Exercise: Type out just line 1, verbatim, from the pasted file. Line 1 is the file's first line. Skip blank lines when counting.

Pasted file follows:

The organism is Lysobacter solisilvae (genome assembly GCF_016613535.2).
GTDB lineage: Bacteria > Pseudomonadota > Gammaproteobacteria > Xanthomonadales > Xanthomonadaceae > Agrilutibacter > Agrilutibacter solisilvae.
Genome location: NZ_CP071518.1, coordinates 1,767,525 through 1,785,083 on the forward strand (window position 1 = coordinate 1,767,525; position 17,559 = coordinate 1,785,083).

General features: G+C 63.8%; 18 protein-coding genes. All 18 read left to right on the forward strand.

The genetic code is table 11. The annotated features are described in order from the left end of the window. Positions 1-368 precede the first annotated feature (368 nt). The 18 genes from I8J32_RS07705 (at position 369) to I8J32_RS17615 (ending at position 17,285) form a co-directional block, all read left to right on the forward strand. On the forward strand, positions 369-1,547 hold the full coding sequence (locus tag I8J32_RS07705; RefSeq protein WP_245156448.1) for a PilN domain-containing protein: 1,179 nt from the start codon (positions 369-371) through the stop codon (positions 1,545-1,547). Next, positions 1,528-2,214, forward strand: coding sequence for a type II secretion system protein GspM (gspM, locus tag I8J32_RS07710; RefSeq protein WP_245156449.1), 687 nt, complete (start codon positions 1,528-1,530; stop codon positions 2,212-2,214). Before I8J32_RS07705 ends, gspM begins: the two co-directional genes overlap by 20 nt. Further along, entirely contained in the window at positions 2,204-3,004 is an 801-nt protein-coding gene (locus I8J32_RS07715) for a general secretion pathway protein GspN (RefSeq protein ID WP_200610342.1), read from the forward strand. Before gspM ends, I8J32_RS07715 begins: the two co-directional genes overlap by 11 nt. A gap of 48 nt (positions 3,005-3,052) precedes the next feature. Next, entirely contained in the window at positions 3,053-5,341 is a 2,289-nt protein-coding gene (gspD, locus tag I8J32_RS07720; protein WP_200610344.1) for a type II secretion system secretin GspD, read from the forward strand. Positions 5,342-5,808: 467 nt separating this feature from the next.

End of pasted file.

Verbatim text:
The organism is Lysobacter solisilvae (genome assembly GCF_016613535.2).